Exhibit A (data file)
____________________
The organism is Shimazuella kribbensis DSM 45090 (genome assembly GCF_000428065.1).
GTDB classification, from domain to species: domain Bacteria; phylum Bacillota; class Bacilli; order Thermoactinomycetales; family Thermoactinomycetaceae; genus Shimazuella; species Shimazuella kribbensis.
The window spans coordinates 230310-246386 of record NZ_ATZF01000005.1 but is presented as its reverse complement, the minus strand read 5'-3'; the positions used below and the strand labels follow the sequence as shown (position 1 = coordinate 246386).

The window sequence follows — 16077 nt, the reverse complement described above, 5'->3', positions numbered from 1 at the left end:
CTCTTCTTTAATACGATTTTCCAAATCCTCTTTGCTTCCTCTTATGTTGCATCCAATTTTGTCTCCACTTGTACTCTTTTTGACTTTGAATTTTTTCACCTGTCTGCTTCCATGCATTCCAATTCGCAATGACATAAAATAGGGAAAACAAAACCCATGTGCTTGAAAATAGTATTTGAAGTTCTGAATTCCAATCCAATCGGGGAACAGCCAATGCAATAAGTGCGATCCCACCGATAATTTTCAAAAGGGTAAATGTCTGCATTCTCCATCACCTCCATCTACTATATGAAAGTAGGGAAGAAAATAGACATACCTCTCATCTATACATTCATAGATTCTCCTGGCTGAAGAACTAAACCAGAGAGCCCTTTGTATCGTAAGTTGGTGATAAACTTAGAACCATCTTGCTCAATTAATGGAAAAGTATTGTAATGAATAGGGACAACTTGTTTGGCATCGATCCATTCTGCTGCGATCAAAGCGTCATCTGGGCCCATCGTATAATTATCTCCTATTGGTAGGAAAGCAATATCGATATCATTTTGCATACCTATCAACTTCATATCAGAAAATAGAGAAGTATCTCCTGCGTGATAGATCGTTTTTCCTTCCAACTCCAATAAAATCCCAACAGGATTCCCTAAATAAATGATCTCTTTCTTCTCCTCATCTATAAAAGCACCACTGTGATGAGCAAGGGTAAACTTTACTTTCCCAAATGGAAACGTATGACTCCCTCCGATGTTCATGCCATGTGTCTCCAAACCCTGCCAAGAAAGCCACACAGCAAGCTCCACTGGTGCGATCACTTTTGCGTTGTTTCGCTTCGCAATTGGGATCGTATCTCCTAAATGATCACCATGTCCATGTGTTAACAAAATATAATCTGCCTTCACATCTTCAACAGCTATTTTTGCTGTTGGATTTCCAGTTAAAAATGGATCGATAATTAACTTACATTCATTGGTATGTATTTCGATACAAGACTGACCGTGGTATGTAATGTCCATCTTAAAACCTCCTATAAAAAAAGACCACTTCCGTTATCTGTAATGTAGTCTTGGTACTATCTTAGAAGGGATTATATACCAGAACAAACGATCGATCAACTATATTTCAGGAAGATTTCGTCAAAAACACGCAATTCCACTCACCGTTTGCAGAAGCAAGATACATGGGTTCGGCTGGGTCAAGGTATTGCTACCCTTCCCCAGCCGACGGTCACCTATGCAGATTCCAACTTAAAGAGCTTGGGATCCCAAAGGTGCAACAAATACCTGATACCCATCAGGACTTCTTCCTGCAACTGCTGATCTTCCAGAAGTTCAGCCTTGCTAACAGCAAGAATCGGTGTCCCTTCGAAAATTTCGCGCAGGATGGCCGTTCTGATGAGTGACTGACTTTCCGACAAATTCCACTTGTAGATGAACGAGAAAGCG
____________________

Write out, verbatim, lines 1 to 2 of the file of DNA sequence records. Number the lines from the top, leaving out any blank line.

The organism is Shimazuella kribbensis DSM 45090 (genome assembly GCF_000428065.1).
GTDB classification, from domain to species: domain Bacteria; phylum Bacillota; class Bacilli; order Thermoactinomycetales; family Thermoactinomycetaceae; genus Shimazuella; species Shimazuella kribbensis.